Unanimous support for $11.4 Billion plan
StoryThe Metropolitan King County Council today gave its unanimous approval to a King County Budget that will lead to immediate, new investments in combating homelessness and improving public safety.
“This is a ‘back to basics’ budget,” said Councilmember Dave Upthegrove, chair of the Council’s Budget Committee. “It is a responsible and balanced budget that prioritizes core services such as housing, public safety, and transportation.”
The Council aggressively sought to create and fund new, crucial initiatives through a mixture of strategic reforms, prioritization of funds, and innovative approaches to revenue.
Among the top initiatives included in the $11.4 Billion package are the creation of a new homelessness navigation center on county-owned property, restoration of funding for vital regional services like the Sheriff's helicopter and marine units, and expansion of transit service throughout King County.
The Council renewed the County’s commitment to public safety in this budget by restoring planned reductions in the King County Sheriff's Office, including the reduction of the Air Support and Marine Units, along with increasing the number of deputies serving the unincorporated areas. This budget also restores bookings at the Regional Justice Center and provides additional resources for public defense and the King County Prosecutor.
“I’m happy that we were able to include additional funding for road safety and preservation and restore the Sheriff’s marine unit and rescue helicopter divisions (11 deputies) and add two additional patrol deputies,” said Councilmember Kathy Lambert, Vice Chair of the Budget and Fiscal Management Committee. “As safety and transportation are two of the core responsibilities as the local government of the unincorporated areas, I was very pleased by this outcome. Creating a budget for King County was challenging due to the projected deficit in the general fund which required lots of prioritizing and different choices.”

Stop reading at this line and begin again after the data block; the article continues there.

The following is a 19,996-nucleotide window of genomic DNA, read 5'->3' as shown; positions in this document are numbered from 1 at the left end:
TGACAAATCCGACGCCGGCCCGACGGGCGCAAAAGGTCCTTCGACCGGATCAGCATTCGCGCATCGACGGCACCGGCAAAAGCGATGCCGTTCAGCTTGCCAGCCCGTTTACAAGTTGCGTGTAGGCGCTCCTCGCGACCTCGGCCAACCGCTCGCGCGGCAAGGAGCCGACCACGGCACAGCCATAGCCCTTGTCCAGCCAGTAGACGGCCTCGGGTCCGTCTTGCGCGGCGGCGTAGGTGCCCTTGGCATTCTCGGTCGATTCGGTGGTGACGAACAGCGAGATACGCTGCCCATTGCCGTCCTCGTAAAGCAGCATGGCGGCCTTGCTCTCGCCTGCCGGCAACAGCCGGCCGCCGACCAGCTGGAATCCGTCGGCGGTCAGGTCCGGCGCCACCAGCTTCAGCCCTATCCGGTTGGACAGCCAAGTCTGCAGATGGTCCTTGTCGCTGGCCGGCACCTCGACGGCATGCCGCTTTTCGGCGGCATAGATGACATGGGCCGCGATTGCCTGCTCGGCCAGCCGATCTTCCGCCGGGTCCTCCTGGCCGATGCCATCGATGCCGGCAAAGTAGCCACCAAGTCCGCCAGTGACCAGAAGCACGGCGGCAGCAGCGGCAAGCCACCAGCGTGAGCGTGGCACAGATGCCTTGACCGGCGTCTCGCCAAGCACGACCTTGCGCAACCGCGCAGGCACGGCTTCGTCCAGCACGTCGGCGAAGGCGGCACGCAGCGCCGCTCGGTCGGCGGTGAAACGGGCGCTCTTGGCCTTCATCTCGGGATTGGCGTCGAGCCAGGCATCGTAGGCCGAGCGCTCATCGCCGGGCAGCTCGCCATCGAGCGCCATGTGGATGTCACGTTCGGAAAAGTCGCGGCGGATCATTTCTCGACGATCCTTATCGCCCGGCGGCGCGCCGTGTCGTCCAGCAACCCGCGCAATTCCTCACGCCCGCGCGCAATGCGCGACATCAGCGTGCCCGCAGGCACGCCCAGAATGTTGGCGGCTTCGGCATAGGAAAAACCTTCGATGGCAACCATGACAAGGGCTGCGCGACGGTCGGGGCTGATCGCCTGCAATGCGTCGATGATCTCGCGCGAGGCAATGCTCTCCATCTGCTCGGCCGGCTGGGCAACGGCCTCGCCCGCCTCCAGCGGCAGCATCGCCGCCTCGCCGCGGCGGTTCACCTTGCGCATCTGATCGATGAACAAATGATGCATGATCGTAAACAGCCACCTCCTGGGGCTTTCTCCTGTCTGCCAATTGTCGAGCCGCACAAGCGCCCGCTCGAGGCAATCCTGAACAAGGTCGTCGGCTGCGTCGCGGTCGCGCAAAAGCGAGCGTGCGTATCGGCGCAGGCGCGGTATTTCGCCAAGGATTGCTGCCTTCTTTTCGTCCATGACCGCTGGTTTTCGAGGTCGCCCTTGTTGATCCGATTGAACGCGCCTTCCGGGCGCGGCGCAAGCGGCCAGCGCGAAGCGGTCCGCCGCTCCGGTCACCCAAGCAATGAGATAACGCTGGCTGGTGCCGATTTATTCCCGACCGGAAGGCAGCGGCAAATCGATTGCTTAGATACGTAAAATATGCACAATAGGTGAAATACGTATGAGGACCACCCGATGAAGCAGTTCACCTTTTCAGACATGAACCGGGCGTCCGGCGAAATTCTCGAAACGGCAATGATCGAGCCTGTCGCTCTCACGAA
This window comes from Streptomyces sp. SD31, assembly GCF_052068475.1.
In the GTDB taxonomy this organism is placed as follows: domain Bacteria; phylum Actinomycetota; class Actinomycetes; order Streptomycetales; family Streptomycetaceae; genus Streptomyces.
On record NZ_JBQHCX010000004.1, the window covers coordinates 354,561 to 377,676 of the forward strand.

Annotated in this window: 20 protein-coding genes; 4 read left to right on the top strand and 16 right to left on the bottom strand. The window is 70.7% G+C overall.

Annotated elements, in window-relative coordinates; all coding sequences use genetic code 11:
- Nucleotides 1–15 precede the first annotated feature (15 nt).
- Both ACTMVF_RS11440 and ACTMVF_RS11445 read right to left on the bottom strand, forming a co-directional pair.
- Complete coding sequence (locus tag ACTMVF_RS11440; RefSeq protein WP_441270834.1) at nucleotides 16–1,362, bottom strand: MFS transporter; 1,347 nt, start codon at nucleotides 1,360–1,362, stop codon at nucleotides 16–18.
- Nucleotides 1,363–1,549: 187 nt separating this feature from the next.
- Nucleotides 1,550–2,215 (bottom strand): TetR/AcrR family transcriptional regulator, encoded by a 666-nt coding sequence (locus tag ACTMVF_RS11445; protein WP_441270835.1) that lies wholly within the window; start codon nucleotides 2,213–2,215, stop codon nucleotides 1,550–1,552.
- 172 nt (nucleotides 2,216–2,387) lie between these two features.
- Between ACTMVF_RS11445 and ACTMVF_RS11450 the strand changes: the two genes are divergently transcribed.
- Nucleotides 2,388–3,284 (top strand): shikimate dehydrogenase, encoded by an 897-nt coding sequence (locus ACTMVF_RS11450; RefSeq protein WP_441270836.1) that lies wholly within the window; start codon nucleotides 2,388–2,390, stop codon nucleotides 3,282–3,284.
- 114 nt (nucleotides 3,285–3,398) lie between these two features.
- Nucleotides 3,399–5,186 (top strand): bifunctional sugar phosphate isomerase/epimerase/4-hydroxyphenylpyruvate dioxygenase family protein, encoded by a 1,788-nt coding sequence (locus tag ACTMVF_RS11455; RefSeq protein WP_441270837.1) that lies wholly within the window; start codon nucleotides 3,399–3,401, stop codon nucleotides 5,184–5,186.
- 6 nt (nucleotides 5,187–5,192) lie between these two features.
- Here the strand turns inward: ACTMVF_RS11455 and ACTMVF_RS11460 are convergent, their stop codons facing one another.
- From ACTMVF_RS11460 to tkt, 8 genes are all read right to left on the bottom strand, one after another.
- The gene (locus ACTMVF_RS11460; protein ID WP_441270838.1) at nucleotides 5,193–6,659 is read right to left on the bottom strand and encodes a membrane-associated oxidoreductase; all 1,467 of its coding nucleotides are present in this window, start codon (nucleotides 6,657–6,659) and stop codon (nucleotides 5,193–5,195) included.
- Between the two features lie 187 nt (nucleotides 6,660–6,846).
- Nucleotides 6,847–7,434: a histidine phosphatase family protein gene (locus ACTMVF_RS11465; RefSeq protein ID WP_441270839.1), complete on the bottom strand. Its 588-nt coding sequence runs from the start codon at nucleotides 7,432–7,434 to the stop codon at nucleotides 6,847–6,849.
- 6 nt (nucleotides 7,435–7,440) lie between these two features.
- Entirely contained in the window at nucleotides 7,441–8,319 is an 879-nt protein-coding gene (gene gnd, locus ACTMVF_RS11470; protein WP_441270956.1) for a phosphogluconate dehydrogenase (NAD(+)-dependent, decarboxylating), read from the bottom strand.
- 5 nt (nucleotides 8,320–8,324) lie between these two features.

In 2015, King County declared an emergency in regards to homelessness. The adopted budget commits the County—by itself and in partnerships with local governments and agencies—with new investments in shelters and comprehensive services to help keep homeless individuals and families safe while helping them overcome barriers to securing permanent housing. The initiatives include:
• Development and operation of a twenty-four hour a day/seven day a week emergency shelter on County-owned property across from the Courthouse or another suitable location. The emergency shelter will include day-center services, storage lockers and on-site supportive services and will investigate the installation of hygiene facilities (showers and laundry);
• Development and operation of shelter and housing services at Harborview Hall on Seattle’s First Hill;
• Investment in local partnerships to create programs to assist the homeless in cities outside of Seattle.
“My top priority in this budget was to increase shelter and affordable housing to make a serious dent in our region’s homelessness crisis,” said Council Vice Chair Rod Dembowski, a member of the Council’s Budget Leadership Team. “With $7 Million of historic new investments to meaningfully tackle homelessness and serve our most vulnerable neighbors, we are delivering on that goal.”
A growing population needs expanded transportation options to get people to work, school and activities. This adopted budget includes 300,000 new service hours for Metro Transit, increasing alternative transit services and right-size service options, and a focus on making the transit system “cleaner and greener” through the expansion of Metro’s electric bus fleet.
The Council also worked toward making Metro more accessible to low-income riders by making more affordable the current discounted ticket program available for purchase by nonprofit agencies and including funds to waive the current fees for new ORCA cards and Regional Reduced Fare permits, following a study.